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article imageThe White House releases 100 pages of Benghazi emails

By JohnThomas Didymus     May 16, 2013 in Politics
The White House on Wednesday released 100 pages of emails related to the development of talking points used by the UN ambassador Susan Rice about the attack on the US Consulate in Benghazi. The White House said the emails show there was no cover-up.
The release of what the White House says is the full set of emails related to the development of the talking points drawn by the White House, the State Department and the CIA, was in response to charges of "cover-up" from congressional Republicans.
Republicans lawmakers have accused the Obama administration of deliberately misrepresenting the character of the attack by downplaying the role of an al-Qaeda affiliated group and pushing the suggestion that it was a spontaneous mob action in response to an anti-Islam film, only to protect the image of the administration in the approach to the 2012 election.
The emails, however, appear to water-down the persistent charges of a "cover-up" and give a more rounded picture than the email leaks earlier in the week that portrayed the State Department as editing the talking points primarily to protect the image of the administration. They appear to show active engagement between the White House, the State Department and the CIA over what to say to the public.
The Huffington Post reports that in a media briefing at the White House Wednesday, officials said the emails show that other government agencies besides the State Department influenced the changes to the talking points that Rice eventually used.
According to The Washington Post, the initial CIA draft said that the attack was carried out by a group consisting of al-Qaeda-affiliated Islamic extremists from Ansar al-Sharia and angry demonstrators. Although the White House did not raise any issues with the assessment, the emails show that the CIA Deputy Director Michael Morell removed the reference to al-Sharia because that assessment was classified at the time and because FBI officials said making the information public could compromise investigations.
This appears to contradict claims by Republican lawmakers that the White House was responsible for removing references to the al-Qaeda affiliated group and that the White House resisted efforts to portray the attack as terrorist.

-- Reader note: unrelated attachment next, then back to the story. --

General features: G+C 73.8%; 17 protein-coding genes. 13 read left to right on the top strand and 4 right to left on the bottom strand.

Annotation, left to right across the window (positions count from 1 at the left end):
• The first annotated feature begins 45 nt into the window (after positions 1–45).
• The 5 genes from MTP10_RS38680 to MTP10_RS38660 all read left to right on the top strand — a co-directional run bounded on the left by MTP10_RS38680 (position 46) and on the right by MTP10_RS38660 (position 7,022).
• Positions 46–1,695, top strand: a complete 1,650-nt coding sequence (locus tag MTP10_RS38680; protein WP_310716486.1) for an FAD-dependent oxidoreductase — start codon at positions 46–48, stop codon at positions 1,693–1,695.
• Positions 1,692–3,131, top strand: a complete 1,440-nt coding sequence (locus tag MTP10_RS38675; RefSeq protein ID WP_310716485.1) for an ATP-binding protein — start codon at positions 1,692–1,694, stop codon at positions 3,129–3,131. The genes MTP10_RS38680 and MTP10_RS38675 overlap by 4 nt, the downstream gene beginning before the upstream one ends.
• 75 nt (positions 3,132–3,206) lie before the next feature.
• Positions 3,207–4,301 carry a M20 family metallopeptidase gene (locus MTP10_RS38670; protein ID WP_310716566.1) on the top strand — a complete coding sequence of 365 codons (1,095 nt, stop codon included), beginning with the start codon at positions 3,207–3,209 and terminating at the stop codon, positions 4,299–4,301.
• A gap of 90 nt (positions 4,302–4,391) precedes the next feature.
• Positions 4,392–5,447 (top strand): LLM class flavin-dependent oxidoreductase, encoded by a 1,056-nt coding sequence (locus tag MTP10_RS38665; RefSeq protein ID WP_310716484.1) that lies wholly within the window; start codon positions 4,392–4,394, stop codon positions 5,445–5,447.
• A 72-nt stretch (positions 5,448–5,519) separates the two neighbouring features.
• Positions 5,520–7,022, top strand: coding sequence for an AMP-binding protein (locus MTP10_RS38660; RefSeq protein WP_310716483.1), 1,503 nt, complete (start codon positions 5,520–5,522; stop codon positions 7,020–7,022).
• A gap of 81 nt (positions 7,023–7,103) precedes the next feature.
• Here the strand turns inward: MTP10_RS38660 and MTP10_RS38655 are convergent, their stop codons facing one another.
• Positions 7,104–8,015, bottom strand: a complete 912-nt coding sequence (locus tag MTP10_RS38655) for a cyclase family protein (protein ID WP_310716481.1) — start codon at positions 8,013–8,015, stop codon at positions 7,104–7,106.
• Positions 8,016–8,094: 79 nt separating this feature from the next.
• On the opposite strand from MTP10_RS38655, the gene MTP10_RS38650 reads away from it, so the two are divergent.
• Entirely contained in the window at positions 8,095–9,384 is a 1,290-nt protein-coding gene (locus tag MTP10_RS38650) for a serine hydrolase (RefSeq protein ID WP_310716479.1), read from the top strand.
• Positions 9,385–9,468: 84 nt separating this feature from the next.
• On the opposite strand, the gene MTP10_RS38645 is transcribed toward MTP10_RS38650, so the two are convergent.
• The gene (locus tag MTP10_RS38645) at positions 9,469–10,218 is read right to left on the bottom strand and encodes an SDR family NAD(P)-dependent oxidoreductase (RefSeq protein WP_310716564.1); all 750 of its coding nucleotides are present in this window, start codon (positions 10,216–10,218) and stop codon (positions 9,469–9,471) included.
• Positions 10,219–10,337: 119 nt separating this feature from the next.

Critics had pointed out what appeared the prominent role of the State Department spokeswoman Victoria Nuland in editing the talking points to protect the reputation of the administration in its fight against terrorism. She reportedly requested that a line which said "at least five other attacks against foreign interests in Benghazi by unidentified assailants" be removed.
According to The Huffington Post, Nuland had said in a September 14 email that she wanted the line removed because it "could be abused by members [of Congress] to beat up the State Department for not paying attention to warnings, so why would we want to feed that either? Concerned ..."
But the White House said the released emails show that the CIA deputy director Morell had also requested that the line be removed because he thought it was irrelevant to the main thrust of the subject of the talking points. He also felt that including the line without allowing State Department officials to explain how they responded to the purported warnings was unfair and unprofessional.
The Huffington Post reports that an earlier CIA internal review of the circumstances and considerations that influenced the changes to the talking points stressed that changes were made mostly because of concern for accuracy and precision and because of concerns that direct references to al-Qaeda affiliated groups such as Ansar al-Sharia, would amount to prejudging the outcome of ongoing investigations.
An earlier version of the talking points which said: "... we do know that Islamic extremists with ties to al-Qaeda participated in the attack" was changed because senior CIA officials objected on the grounds that it was too early to say who was responsible for the attack. They also said the statement preempted ongoing investigations at the time.